Gender discrimination by gender: Voting in a professional society
Although most economic theories of discrimination hypothesize that discrimination stems from people's discriminatory tastes, no empirical study of the labor market has examined tastes for discrimination directly or considered people's willingness to trade off other preferences to indulge their tastes for discrimination. The authors study this trade-off using a set of data on votes for officers in a professional association in 1989 and 1990. They find that female voters were much more likely to vote for female than for male candidates, and that other affinities between them and a candidate had little effect on their choices. Male voters, in contrast, were indifferent to the candidates' gender, and their choices were easily altered by other affinities to a candidate. (Abstract courtesy JSTOR.)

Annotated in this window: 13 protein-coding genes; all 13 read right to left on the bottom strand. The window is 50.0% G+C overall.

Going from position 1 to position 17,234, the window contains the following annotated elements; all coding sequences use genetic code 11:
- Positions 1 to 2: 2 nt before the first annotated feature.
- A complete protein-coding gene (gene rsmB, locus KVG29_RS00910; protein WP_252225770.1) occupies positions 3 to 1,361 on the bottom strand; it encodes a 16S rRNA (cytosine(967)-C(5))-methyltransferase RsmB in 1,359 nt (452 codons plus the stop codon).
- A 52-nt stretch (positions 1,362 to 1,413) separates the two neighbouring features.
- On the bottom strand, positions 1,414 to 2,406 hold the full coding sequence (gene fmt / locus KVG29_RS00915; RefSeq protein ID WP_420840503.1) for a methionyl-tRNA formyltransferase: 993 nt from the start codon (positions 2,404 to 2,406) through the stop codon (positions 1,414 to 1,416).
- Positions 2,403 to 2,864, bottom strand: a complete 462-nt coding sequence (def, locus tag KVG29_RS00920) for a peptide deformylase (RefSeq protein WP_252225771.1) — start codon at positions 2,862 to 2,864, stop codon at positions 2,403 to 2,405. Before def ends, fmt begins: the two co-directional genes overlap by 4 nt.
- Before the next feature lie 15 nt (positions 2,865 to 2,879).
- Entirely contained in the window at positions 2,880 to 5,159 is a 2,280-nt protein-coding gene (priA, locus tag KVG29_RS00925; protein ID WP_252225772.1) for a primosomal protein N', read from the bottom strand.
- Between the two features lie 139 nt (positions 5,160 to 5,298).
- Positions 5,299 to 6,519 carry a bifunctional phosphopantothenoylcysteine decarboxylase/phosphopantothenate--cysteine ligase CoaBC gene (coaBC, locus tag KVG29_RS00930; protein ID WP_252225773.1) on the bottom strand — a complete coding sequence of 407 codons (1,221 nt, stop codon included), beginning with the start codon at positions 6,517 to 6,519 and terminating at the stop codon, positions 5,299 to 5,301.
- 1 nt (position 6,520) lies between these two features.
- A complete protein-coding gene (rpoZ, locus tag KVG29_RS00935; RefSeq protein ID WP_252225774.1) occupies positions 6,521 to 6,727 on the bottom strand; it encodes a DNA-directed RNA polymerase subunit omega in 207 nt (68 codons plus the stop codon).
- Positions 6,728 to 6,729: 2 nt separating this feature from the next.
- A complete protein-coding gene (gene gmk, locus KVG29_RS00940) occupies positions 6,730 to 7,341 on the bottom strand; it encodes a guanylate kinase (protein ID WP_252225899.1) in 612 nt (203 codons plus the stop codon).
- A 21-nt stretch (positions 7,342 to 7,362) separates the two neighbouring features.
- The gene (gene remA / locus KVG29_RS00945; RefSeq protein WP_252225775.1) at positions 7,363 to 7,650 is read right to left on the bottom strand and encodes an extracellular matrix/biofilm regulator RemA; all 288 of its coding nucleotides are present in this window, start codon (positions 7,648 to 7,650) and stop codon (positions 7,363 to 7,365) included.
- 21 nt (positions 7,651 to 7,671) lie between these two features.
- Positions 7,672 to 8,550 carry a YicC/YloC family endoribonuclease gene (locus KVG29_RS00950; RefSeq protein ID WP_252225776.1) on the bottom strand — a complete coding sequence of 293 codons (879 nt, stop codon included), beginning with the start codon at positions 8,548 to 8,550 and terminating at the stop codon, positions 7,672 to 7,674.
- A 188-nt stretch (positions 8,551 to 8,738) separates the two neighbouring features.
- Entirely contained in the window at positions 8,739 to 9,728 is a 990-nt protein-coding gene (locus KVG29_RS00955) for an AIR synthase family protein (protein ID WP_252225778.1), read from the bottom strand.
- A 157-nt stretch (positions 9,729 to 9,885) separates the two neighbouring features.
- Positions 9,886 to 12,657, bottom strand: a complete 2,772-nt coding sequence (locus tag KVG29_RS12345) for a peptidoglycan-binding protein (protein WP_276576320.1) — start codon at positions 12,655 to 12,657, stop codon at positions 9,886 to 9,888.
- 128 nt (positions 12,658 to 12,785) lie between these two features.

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Volume (Year): 47 (1994)
Issue (Month): 4 (July)
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